Not as an awfully predictable lumpen proletariat which can be taken advantage of but rather as a continually evolving, surprising and fascinating group of individuals which - left to its own devices and unencumbered by the distorting forces of traditional marketing - would always choose to work together to a common purpose instead of spinning wildly apart on savagely independent paths.
We are social beings.
If the word socialism is a barrier to understanding, let us explain what we mean in terms which people can accept.
And let us ensure that whatever we do, the keys of the kingdom belong to those who deserve them.
Yes. I know. Core support and all.
No answers here for the moment. Just musings.
Just wondering if there's any point in not starting from scratch.
Thursday, 16 April 2009
Wednesday, 15 April 2009
As I said yesterday, YourMagz is beginning to look like a good place to start.
Currently, there seems to exist only one approach to creating a common place for debate - and that involves creating a common place for debate from scratch, where everyone has to move their baggage, set up new stalls and get familiar with the technology. Examples I'm familiar with include Labourhome and Labour List. Here, the interested parties in question have decided to set up uniform blogging platforms with differing aims in each case - but similar problems. Blogging, at its best, involves highly individual voices speaking out on a range of issues. Blogging on these kinds of platforms is, from the start, an exercise in corporate unanimity - at least from the visual point of view, if nothing else.
My proposed approach is, however, a little different.
What I'm really looking to create is a kind of souped-up blog aggregator of blogs which voluntarily submit themselves to such aggregation (an existing aggregator, Bloggers4Labour - the one that gave me the original idea in fact and with rather more limited facilities than I am now proposing - can be found here); in my ideal world this turbocharged and editorially focussed search engine would be used to build the content for a multi-author site using both real-life and automated editor functionality. Why both real-life and automated? Well, we can - and perhaps should, democratically speaking - still gather everything in order to republish in one place ... and this we can do automatically; but in reality, as readers, voters, citizens and consumers, we will never have either the time or the inclination to read everything that's out there, nor will absolutely everything that even the best writers publish always make for the best reading experience. Prioritisation of content, to support both the editorial line as well as maintain the interest of the target audience, will therefore be essential.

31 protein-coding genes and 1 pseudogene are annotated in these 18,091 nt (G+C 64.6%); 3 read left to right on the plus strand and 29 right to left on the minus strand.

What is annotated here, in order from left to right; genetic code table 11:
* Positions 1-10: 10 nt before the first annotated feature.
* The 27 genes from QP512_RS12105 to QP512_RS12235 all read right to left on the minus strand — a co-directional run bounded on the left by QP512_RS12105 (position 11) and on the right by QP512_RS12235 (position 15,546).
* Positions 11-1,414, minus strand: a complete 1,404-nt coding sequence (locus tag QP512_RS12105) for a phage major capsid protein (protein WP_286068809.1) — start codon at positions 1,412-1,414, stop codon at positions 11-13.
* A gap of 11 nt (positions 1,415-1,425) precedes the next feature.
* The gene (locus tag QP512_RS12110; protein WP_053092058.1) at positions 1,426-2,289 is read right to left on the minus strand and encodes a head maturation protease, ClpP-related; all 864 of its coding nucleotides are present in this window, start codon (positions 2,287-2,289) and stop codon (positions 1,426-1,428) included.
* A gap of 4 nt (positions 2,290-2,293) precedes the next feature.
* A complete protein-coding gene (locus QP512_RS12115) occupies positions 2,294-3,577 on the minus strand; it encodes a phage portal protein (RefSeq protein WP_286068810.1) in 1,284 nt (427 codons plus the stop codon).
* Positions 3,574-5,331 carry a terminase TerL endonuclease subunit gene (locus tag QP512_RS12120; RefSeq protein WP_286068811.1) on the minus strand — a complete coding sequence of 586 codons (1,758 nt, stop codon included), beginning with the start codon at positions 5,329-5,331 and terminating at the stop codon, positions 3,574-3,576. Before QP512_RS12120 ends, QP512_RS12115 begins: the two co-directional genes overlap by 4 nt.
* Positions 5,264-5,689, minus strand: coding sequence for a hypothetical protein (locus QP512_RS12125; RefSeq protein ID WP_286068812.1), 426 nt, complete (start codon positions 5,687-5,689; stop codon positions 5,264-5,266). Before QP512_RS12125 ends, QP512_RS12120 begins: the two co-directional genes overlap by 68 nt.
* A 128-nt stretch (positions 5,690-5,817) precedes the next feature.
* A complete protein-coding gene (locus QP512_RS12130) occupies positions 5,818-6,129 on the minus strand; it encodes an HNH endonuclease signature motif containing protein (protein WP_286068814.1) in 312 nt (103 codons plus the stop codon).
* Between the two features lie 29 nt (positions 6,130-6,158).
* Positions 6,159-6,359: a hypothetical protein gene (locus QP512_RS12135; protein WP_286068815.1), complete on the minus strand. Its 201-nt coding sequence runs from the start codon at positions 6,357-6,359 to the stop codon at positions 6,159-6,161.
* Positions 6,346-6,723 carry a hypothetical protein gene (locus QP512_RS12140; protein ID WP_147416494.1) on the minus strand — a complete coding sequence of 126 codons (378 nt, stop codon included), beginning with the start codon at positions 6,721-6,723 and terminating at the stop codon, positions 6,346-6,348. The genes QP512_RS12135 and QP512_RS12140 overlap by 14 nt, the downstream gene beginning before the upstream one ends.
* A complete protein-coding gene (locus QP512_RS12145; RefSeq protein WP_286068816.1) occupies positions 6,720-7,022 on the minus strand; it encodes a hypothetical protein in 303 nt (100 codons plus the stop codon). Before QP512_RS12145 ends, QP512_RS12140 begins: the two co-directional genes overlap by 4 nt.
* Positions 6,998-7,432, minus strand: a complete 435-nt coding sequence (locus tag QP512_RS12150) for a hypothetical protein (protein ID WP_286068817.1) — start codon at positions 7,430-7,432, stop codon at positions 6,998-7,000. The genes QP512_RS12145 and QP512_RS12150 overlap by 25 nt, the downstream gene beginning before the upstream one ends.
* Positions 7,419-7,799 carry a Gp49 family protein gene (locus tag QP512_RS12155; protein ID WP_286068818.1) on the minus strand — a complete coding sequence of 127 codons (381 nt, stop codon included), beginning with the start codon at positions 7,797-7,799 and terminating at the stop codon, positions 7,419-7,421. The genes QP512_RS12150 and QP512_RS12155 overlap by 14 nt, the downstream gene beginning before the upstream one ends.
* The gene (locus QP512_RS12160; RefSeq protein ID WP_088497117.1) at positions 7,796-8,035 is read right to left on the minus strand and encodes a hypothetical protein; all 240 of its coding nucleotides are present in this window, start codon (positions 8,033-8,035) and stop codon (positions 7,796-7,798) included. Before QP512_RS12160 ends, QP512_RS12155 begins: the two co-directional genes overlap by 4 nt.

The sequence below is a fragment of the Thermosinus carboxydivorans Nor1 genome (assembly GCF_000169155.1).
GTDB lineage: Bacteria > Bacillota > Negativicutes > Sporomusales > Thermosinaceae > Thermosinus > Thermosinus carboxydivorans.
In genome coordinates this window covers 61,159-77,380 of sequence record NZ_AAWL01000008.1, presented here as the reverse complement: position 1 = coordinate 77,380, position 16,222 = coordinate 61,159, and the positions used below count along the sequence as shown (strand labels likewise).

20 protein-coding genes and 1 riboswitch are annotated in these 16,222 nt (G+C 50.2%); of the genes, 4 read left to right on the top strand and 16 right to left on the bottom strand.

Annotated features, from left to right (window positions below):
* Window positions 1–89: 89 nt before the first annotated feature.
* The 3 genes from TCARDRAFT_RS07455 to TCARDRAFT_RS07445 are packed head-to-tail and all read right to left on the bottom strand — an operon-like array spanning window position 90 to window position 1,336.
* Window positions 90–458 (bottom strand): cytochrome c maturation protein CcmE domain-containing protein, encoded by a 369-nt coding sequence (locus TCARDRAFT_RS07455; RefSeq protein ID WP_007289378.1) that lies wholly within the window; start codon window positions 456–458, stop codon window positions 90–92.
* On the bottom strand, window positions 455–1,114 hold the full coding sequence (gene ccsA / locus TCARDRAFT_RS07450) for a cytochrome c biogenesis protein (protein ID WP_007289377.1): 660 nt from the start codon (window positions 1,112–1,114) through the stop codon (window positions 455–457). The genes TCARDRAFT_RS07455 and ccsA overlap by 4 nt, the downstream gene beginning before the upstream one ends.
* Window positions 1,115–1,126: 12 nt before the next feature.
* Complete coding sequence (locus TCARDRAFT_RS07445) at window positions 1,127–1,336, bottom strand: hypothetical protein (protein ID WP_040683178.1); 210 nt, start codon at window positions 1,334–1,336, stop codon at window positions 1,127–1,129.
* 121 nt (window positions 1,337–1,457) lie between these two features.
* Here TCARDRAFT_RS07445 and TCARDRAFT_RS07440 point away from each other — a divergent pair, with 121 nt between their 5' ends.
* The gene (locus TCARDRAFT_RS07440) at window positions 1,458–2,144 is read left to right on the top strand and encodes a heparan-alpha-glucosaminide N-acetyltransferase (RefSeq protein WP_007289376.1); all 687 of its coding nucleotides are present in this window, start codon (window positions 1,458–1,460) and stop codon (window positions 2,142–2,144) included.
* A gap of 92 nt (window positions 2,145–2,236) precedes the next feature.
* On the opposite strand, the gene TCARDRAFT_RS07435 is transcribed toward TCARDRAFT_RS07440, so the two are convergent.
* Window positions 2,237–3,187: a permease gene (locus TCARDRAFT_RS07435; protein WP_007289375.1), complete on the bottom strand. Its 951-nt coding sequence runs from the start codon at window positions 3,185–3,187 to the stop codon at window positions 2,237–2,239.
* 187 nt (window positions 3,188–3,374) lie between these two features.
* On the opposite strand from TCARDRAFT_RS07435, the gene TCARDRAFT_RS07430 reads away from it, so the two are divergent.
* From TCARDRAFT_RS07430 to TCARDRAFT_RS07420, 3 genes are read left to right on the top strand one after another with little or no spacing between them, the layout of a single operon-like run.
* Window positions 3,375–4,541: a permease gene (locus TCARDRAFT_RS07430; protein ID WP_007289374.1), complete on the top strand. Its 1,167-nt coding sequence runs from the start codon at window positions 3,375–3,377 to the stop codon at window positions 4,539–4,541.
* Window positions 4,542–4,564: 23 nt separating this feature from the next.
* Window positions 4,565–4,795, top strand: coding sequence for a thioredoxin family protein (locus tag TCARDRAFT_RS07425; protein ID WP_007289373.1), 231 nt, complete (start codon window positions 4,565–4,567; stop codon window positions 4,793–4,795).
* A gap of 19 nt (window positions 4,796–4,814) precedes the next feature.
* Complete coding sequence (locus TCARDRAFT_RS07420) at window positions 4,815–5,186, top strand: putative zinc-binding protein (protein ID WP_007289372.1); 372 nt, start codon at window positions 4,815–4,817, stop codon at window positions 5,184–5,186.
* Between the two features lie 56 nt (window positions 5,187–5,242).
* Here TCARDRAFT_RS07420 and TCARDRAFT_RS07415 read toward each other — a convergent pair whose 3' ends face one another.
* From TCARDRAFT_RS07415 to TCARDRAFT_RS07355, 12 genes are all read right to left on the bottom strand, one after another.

The virtues of such a system, from an editorial point of view, are that it would allow for the harnessing and training up of new talent alongside the existing as well as making easy its gradual incorporation into a project with solvency; it would help create agenda on a flexible, responsive, rolling and grassroots-focussed way; and it would ensure that individuality and quirkiness - the necessary sparks needed to provoke persistent imagination and the future development of ideas - would always have their place.
YourMagz? Who knows? The idea is now on the table.
Tuesday, 14 April 2009
Each of the constitutions I am looking at has its strengths but none has all the features you end up wanting to add to your wishlist. That, I suppose, is the nature of the software industry.
Ning, for example, is a beautiful piece of software, with many quite advanced publishing features. It does have, however, limited capacity on its servers and - when I last looked - is a little miserly in its upgrades. Very good at Facebook-type social networking. A lovely example from the New Zealand Labour Party here.
YourMagz is a Canadian start-up which is in the process of starting up. Some pretty impressive features promised here which make for a potentially neat fit with my initial requirements. However, the product is still at a closed beta stage, so there's little I can show you right now - unless, of course, you want to sign up yourself. Their blog can be found here and their sign-up page here.
Meanwhile, ProsePoint needs a bit more investigation, as it requires installation on one's own servers if I have understood at all correctly. Links to ProsePoint as follows: homepage, demo and download. Further background information here. This latter product has no social networking bells and whistles as far as I can see and is perhaps the most traditional in its focus.
How does all this help reduce suffering and help guarantee the future for as many people as possible? Communication between the like-minded, between those who would like to act in good faith to improve the lot of the majority of mankind, is key to resolving long-term issues such as poverty, climate change and international terrorism.
All the issues which are currently being used to define the legal framework within which free people should operate need to be dealt with if we are not to lose our most cherished freedoms.
As our electronic worlds interface more closely with our real worlds, so software and what it allows us and doesn't allow us to do will become more important.
Software code and constitutions are already taking over from ordinary lawmakers and laws.
Everything is there for a reason, even as nothing is ever perfect.
That's what it says at the bottom of the page.
This blog arises out of my experiences last year when the bottom fell out of the economy. People who should've known better have got away with it. People who deserve much better are going to suffer.
What is the aim of this blog? Simply find out ways of reducing the suffering and publicise them, so we've got half a chance of getting out of this mess alive and in one piece.